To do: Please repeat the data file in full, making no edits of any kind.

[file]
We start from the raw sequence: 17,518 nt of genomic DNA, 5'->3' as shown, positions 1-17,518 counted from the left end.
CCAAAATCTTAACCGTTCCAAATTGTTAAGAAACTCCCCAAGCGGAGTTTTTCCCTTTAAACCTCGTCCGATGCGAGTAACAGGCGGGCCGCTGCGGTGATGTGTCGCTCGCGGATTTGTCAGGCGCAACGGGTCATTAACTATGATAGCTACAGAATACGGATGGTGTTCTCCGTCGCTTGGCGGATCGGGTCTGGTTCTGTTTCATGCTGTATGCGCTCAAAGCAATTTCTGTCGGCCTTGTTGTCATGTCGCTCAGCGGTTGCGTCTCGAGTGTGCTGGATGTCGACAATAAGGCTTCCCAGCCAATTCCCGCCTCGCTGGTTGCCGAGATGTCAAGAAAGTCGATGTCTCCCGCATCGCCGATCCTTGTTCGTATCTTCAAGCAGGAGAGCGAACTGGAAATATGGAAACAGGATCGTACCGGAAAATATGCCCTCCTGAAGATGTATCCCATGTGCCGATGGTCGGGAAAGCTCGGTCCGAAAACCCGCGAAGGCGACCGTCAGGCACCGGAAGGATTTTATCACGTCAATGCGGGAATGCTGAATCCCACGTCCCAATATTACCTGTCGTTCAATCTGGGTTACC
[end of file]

We start from the raw sequence: 17,518 nt of genomic DNA, 5'->3' as shown, positions 1-17,518 counted from the left end.
CCAAAATCTTAACCGTTCCAAATTGTTAAGAAACTCCCCAAGCGGAGTTTTTCCCTTTAAACCTCGTCCGATGCGAGTAACAGGCGGGCCGCTGCGGTGATGTGTCGCTCGCGGATTTGTCAGGCGCAACGGGTCATTAACTATGATAGCTACAGAATACGGATGGTGTTCTCCGTCGCTTGGCGGATCGGGTCTGGTTCTGTTTCATGCTGTATGCGCTCAAAGCAATTTCTGTCGGCCTTGTTGTCATGTCGCTCAGCGGTTGCGTCTCGAGTGTGCTGGATGTCGACAATAAGGCTTCCCAGCCAATTCCCGCCTCGCTGGTTGCCGAGATGTCAAGAAAGTCGATGTCTCCCGCATCGCCGATCCTTGTTCGTATCTTCAAGCAGGAGAGCGAACTGGAAATATGGAAACAGGATCGTACCGGAAAATATGCCCTCCTGAAGATGTATCCCATGTGCCGATGGTCGGGAAAGCTCGGTCCGAAAACCCGCGAAGGCGACCGTCAGGCACCGGAAGGATTTTATCACGTCAATGCGGGAATGCTGAATCCCACGTCCCAATATTACCTGTCGTTCAATCTGGGTTACC